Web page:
Hepatitis B is a serious disease caused by the hepatitis B virus. The virus enters the bloodstream and attacks the liver. The virus is spread by contact with the blood or body fluid of an infected person. A person can become infected in several ways, including:
- Having unprotected sex with an infected person;
- Sharing needles when injecting illegal drugs; being stuck with a used needle on the job;
- During birth when the virus passes from an infected mother to her baby.
When infants and young children are infected, the virus often remains in the body for decades and causes ongoing liver damage, including liver failure and liver cancer.
Fortunately, a vaccine can prevent this very serious illness. Hepatitis B vaccine information, including what shots are needed for school entry, is available from the NH Immunization Program.
Perinatal Hepatitis B Prevention Program
The primary goal of the NH Perinatal Hepatitis B Program is to prevent the transmission of hepatitis B virus from a hepatitis B-positive pregnant woman to her baby. The Program Coordinator helps ensure that all babies born to hepatitis B-positive women:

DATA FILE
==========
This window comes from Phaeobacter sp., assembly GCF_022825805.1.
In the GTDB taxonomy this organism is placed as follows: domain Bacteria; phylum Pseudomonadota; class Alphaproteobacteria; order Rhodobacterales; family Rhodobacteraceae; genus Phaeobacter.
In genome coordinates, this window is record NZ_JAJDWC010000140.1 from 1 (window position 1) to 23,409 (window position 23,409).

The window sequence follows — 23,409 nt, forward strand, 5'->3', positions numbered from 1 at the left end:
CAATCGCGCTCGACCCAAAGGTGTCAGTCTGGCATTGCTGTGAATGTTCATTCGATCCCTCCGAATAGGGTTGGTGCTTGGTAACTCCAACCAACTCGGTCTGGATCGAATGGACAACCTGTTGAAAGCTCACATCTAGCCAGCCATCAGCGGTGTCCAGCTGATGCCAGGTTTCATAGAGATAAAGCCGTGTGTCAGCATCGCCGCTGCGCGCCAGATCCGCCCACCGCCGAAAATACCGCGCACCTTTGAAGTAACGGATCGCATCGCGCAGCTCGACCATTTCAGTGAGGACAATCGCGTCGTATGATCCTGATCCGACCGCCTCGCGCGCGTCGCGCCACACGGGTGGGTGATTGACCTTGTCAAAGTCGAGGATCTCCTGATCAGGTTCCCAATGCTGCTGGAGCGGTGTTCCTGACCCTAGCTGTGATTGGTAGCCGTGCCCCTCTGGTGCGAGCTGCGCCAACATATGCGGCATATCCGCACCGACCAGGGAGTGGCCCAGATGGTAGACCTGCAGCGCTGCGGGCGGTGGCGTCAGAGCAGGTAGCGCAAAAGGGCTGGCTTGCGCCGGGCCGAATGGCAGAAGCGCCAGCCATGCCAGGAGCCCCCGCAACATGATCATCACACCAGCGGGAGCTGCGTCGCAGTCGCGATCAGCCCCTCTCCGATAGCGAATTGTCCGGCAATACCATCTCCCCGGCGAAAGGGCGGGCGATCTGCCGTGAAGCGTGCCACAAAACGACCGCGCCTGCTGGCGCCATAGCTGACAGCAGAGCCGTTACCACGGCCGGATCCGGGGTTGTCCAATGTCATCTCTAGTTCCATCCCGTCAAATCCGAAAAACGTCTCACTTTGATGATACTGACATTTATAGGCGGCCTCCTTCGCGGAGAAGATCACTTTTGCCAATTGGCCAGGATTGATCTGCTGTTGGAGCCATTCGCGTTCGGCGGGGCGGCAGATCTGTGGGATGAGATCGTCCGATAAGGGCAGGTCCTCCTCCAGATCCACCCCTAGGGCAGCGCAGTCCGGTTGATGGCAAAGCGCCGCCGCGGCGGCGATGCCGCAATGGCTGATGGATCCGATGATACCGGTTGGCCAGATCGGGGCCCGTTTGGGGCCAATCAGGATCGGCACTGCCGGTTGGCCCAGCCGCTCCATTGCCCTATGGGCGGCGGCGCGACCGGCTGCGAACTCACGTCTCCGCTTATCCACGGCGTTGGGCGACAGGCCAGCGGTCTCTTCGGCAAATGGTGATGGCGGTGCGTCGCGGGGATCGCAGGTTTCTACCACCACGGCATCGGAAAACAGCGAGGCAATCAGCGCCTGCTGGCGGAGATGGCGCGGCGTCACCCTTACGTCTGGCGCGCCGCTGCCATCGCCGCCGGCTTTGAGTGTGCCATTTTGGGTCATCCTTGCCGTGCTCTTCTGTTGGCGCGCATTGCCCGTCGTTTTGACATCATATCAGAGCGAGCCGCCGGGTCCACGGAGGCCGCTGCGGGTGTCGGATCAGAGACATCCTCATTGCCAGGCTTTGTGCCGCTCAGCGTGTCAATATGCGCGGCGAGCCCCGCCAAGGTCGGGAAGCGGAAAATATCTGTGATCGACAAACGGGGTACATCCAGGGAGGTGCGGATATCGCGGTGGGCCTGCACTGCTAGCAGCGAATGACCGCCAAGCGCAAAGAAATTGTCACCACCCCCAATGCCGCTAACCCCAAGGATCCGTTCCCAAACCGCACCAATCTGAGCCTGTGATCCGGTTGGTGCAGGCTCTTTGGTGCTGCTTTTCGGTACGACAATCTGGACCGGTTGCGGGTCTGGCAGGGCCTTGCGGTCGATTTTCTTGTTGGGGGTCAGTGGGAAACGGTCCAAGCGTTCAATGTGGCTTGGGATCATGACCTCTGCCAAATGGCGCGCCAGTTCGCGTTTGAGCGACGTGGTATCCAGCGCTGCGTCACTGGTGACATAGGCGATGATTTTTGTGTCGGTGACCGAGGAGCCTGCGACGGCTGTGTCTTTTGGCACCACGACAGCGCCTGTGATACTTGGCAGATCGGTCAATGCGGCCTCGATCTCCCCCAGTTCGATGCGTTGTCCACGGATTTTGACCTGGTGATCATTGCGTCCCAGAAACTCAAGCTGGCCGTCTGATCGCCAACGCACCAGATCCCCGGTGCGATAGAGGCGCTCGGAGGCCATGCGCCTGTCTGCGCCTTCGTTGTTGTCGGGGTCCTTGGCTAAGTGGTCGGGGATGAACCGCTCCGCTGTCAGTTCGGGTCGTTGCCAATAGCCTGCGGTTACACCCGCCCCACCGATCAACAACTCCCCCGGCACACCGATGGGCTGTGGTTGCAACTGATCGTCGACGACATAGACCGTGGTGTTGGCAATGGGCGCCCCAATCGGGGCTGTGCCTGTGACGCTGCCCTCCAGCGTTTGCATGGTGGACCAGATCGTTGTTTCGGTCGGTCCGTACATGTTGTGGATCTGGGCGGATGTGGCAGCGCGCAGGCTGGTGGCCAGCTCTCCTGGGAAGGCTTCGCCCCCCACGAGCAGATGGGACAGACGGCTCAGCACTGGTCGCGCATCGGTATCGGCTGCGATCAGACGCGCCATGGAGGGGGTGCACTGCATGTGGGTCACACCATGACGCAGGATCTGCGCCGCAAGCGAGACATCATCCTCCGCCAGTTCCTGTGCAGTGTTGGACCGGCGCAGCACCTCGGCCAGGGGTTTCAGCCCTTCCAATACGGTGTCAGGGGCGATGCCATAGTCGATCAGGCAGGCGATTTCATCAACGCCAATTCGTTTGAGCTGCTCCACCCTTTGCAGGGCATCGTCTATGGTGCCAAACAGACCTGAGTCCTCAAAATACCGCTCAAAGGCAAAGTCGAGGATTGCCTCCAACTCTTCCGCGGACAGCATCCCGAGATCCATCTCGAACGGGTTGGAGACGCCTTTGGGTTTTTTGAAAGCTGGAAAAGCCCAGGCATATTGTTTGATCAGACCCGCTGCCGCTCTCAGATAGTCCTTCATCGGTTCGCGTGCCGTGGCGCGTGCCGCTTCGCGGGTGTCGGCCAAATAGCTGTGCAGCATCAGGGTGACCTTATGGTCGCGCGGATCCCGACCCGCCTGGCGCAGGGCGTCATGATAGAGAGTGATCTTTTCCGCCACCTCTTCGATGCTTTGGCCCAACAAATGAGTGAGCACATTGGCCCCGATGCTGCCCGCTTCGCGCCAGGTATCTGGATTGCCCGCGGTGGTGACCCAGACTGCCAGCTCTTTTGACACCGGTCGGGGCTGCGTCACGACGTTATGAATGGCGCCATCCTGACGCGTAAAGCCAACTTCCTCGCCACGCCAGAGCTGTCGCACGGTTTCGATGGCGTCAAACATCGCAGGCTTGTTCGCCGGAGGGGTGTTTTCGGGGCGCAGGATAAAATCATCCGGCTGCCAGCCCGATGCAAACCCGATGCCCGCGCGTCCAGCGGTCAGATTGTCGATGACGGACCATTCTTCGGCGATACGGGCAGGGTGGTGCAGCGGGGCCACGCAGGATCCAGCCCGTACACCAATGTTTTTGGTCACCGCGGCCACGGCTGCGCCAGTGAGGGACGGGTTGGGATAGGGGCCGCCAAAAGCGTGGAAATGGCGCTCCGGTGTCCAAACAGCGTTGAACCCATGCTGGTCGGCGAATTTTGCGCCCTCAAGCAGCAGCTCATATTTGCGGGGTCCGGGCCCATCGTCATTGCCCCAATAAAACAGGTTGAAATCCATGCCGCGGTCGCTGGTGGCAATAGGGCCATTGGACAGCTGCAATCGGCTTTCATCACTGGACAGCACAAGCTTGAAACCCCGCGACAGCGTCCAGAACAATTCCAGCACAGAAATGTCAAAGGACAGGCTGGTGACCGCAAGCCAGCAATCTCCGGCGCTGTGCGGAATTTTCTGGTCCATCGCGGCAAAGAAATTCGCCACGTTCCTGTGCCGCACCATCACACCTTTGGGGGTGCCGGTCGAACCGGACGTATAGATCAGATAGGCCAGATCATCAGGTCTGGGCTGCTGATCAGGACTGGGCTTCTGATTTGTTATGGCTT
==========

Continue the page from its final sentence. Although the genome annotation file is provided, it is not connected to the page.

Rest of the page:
- Get their first hepatitis B vaccine shot and hepatitis B immune globulin at birth,.
- Complete their hepatitis B vaccine shots on time.
- Have blood testing done to show that they are protected.
All pregnant women should have a blood test for hepatitis B surface antigen. All positive test results should be reported by health care providers, hospitals, and laboratories to the NH DHHS (per RSA-141 C).
To report positive test results:
Mail: NH Department of Health and Human Services
Division of Public Health Services
Bureau of Infectious Disease Control
29 Hazen Drive
Concord, NH 03301-6504
Phone (Monday – Friday 8:00 AM-4:30 PM): (603) 271-4496
Toll free in NH: (800) 852-3345 Ext. 4496
Fax: (603) 271-0545
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